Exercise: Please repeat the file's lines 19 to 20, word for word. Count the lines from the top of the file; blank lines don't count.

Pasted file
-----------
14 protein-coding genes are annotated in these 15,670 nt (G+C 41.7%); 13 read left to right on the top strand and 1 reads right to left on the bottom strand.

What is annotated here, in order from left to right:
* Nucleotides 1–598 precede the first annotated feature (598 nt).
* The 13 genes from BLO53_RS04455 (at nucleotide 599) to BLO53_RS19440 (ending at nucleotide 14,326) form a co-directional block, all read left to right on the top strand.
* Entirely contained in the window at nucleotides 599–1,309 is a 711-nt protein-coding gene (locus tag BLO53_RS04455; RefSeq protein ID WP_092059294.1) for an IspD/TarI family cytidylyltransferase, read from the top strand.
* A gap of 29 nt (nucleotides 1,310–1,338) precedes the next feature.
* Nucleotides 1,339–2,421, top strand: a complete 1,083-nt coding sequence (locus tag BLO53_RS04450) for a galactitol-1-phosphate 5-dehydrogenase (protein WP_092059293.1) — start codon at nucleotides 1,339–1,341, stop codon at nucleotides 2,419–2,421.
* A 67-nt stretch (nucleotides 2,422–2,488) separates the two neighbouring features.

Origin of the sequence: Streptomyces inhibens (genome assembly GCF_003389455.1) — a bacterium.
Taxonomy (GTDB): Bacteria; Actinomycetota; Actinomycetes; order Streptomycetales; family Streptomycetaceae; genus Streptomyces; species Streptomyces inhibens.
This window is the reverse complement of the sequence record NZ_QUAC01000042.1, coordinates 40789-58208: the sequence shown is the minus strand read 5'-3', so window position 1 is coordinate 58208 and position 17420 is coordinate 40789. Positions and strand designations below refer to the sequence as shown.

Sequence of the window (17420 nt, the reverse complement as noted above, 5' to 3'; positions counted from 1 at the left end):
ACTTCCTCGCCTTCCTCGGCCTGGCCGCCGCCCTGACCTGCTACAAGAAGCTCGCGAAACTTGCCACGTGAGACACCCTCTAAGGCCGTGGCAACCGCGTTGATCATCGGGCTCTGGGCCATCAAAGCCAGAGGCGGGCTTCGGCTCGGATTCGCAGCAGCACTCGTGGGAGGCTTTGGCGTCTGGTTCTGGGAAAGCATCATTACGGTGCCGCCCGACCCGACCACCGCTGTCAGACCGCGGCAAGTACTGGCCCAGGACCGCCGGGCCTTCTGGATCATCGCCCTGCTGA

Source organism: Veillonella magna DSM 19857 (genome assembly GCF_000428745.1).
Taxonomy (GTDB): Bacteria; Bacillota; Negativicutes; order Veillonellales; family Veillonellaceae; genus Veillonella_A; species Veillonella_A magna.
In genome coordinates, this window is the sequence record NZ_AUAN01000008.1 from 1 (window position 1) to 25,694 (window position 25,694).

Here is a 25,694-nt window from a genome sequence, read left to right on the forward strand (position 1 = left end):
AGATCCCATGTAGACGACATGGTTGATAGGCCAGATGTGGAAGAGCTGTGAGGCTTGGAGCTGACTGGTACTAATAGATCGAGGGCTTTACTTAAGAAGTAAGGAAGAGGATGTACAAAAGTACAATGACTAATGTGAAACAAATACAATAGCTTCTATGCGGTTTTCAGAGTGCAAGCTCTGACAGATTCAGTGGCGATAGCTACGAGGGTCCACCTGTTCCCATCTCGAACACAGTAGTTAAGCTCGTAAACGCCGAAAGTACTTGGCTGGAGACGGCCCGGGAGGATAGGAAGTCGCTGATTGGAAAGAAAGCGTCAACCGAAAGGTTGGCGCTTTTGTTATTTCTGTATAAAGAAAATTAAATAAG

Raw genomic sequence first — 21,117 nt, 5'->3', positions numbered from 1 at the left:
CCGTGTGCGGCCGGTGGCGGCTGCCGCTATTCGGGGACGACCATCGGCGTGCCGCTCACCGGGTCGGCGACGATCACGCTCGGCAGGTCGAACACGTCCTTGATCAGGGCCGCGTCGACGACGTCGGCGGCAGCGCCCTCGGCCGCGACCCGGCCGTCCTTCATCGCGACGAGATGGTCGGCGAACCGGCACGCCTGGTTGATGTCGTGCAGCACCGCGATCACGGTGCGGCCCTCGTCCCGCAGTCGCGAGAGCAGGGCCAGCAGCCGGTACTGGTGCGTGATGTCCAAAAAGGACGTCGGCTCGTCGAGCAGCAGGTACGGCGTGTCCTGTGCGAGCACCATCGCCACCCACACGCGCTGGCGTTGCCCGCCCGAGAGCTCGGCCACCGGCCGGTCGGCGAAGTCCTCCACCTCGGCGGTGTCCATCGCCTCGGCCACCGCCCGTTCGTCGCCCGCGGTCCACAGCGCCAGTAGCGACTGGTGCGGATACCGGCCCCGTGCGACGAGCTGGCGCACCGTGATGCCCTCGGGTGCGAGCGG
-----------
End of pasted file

Raw genomic sequence first — 21,117 nt, 5'->3', positions numbered from 1 at the left:
CCGTGTGCGGCCGGTGGCGGCTGCCGCTATTCGGGGACGACCATCGGCGTGCCGCTCACCGGGTCGGCGACGATCACGCTCGGCAGGTCGAACACGTCCTTGATCAGGGCCGCGTCGACGACGTCGGCGGCAGCGCCCTCGGCCGCGACCCGGCCGTCCTTCATCGCGACGAGATGGTCGGCGAACCGGCACGCCTGGTTGATGTCGTGCAGCACCGCGATCACGGTGCGGCCCTCGTCCCGCAGTCGCGAGAGCAGGGCCAGCAGCCGGTACTGGTGCGTGATGTCCAAAAAGGACGTCGGCTCGTCGAGCAGCAGGTACGGCGTGTCCTGTGCGAGCACCATCGCCACCCACACGCGCTGGCGTTGCCCGCCCGAGAGCTCGGCCACCGGCCGGTCGGCGAAGTCCTCCACCTCGGCGGTGTCCATCGCCTCGGCCACCGCCCGTTCGTCGCCCGCGGTCCACAGCGCCAGTAGCGACTGGTGCGGATACCGGCCCCGTGCGACGAGCTGGCGCACCGTGATGCCCTCGGGTGCGAGCGG